WHAT IS IT?
Autosomal dominant polycystic kidney disease (ADPKD) is an autosomal dominant genetic condition that is characterized by either a mutation in the PKD1 gene (most cases, on chromosome 16) or the PKD2 gene (chromosome 4). This PKD presents in adolescents/adults unlike ARPKD which is seen in neonates/young children.
WHY IS IT A PROBLEM?
Mutations in these genes ultimately cause a generalized abnormality of collagen. This results in the formation of numerous cysts on the kidneys causing their destruction and enlargement (eventually leading to renal failure). Death can occur from complications associated with chronic kidney disease or hypertension (increased renin production as a result of kidney damage).
Whats more, these cysts can rupture leading to peritonitis/flank pain (if cysts were outside the kidney) or hematuria (if cysts ruptured in the renal pelvis)
Other organs are affected because this is a generalized collagen defect (see more in the “What else are we worried about?” section).
WHAT MAKES US SUSPECT IT?
Risk factors: family history
*Many patients can be asymptomatic
Hematuria caused by rupturing of cysts in the renal pelvis. Usually macroscopic.
Flank pain (or lower back) caused by rupturing of cysts outside the kidney
Hypertension as a result of kidney disease/damage (increased renin signaling)
Severe headache/loss of consciousness may indicate a ruptured intracranial hemorrhage.
Urinary tract infection symptoms are also common due to increased risk of developing a UTI with this condition (frequency, urgency, painful urination)
HOW DO WE CONFIRM A DIAGNOSIS?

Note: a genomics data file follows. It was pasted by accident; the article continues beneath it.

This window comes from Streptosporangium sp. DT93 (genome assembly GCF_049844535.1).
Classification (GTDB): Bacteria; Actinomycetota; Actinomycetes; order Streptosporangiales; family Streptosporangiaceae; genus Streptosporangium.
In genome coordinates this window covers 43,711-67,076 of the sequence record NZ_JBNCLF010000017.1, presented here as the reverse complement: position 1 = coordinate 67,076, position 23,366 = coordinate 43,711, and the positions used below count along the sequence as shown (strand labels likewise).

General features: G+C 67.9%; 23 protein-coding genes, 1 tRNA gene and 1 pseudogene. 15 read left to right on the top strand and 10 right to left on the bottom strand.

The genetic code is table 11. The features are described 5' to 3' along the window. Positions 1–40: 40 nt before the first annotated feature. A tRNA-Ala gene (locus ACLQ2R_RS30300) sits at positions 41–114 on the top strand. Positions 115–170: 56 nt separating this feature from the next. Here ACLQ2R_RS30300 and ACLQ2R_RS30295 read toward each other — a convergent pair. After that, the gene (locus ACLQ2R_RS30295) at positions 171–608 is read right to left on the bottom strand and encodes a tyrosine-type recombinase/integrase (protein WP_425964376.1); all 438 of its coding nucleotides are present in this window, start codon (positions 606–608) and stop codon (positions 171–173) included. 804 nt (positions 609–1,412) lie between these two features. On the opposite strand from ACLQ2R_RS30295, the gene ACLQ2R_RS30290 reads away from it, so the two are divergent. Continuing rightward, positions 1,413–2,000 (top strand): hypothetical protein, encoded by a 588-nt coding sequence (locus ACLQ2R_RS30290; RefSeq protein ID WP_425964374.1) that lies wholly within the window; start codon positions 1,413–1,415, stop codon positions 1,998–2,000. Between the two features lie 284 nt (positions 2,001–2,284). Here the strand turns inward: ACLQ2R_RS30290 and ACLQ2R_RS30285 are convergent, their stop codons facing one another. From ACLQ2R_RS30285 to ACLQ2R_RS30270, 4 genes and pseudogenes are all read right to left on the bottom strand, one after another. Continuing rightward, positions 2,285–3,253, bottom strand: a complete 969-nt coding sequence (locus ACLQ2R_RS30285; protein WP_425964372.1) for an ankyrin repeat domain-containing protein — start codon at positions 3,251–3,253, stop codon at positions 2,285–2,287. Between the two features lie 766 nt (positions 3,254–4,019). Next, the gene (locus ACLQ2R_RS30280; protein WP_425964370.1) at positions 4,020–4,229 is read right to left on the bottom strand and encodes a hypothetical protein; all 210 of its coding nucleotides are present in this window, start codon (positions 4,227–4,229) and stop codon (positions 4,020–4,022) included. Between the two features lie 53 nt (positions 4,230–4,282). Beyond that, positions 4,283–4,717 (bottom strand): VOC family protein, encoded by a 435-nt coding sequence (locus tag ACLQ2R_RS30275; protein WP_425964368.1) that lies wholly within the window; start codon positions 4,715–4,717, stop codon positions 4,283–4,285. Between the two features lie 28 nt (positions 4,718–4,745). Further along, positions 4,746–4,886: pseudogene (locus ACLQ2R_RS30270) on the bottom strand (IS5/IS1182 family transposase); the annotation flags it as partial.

Urine analysis can reveal the presence of both protein and blood (RBCs) in the urine. *Make sure to measure creatinine/GFR to assess for kidney failure (and have a baseline for the patient)
Renal ultrasound is very useful for diagnosing this condition.
Genetic testing can identify the casual mutatoin and give a definitive diagnosis of ADPKD
HOW DO WE RULE OTHER DIAGNOSES OUT?
The renal ultrasound (before conducting a renal biopsy for suspected nephritic conditions) can be useful in eliminating other diagnosis.
HOW DO WE TREAT IT?
No treatment currently exists that can slow disease progression/kidney damage. Treatment is instead geared towards the manifestations of the condition which include:
- Pain: acetaminophen and other analgesics used
- Hypertension: ACE inhibitors/ARBs
- Cyst infection: antibiotics
- End stage renal disease: dialysis or transplantation
HOW WELL DO THE PATIENTS DO?
This is a progressive disease that can not be stopped with any current medical intervention. As the patient grows older cysts increase in size and number.
WAS THERE A WAY TO PREVENT IT?
This genetic condition is not preventable.
WHAT ELSE ARE WE WORRIED ABOUT?
Berry (saccular) aneurysms are thin walled arterial outpouchings that lack a media layer, and are at risk for rupture. These can be caused by wall weakening/collagen defect (as seen in ADPKD) .
Subarachnoid hemorrhage: due to the formation of berry aneurysms, this type of hemorrhage (“worst headache of my life”) is associated with ADPKD.
Mitral valve prolapse can be caused by valvular collagen abnormalities in ADPKD
Benign hepatic cysts are also associated with ADPKD
Weakening of colonic wall is also observed due to collagen abnormalities.
OTHER HY FACTS?
Formerly called adult polycystic kidney disease
Most common inherited cause of kidney disease
Page Updated: 02.10.2016